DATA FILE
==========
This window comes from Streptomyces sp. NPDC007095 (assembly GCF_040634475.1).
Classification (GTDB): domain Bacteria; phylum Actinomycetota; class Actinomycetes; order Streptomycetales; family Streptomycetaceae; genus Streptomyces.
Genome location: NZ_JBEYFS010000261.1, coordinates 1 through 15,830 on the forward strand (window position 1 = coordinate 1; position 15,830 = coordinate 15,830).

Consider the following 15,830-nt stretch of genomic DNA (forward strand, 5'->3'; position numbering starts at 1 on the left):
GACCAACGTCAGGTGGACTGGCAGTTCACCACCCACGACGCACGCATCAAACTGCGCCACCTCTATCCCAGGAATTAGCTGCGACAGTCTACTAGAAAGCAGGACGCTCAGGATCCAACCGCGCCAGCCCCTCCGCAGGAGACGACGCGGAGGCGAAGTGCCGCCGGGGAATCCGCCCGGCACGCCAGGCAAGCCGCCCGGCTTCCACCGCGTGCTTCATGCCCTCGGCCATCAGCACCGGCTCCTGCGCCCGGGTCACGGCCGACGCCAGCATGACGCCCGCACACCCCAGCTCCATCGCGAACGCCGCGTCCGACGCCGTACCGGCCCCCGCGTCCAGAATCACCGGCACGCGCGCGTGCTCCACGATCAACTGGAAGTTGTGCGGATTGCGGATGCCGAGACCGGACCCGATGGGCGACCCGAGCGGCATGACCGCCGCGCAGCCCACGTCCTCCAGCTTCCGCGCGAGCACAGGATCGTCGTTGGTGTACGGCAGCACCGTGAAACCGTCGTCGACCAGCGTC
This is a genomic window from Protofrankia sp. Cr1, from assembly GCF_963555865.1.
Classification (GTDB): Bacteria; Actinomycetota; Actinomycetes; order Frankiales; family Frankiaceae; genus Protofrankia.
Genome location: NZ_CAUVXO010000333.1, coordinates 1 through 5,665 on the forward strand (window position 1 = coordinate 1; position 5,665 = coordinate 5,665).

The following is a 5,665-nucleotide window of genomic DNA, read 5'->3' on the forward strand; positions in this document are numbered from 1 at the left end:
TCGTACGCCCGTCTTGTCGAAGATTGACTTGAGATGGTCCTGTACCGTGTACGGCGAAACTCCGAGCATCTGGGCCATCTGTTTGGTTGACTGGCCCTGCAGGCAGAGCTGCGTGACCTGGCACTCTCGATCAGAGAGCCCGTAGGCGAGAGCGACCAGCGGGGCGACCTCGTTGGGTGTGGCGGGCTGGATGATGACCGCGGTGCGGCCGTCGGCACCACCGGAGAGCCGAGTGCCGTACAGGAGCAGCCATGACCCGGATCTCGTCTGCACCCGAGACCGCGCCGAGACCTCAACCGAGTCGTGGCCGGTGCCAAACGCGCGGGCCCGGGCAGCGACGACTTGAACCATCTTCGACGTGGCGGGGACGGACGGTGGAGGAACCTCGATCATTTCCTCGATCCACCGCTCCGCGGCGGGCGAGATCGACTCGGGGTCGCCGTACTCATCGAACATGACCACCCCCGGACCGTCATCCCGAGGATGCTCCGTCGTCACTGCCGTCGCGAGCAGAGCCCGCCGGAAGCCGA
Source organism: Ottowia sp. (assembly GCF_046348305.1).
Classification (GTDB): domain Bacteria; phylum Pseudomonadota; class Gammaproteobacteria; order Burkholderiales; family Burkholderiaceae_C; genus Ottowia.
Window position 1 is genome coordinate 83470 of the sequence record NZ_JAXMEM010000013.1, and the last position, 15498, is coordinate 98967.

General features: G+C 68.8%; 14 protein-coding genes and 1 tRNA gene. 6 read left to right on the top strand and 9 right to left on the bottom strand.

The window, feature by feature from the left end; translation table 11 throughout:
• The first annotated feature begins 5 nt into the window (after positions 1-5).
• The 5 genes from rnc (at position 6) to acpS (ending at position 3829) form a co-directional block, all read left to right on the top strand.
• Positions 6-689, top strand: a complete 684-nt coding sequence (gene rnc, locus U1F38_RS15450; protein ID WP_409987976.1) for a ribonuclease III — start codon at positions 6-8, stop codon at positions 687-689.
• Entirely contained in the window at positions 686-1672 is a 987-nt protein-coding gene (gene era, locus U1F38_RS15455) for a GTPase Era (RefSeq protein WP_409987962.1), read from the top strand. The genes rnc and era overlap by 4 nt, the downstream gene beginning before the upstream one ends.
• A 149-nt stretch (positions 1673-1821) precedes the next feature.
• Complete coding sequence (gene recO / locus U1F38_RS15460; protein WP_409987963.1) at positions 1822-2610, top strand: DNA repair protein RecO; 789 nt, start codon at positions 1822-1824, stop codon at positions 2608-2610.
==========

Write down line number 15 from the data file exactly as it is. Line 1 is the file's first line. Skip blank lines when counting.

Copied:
The window, feature by feature from the left end; translation table 11 throughout: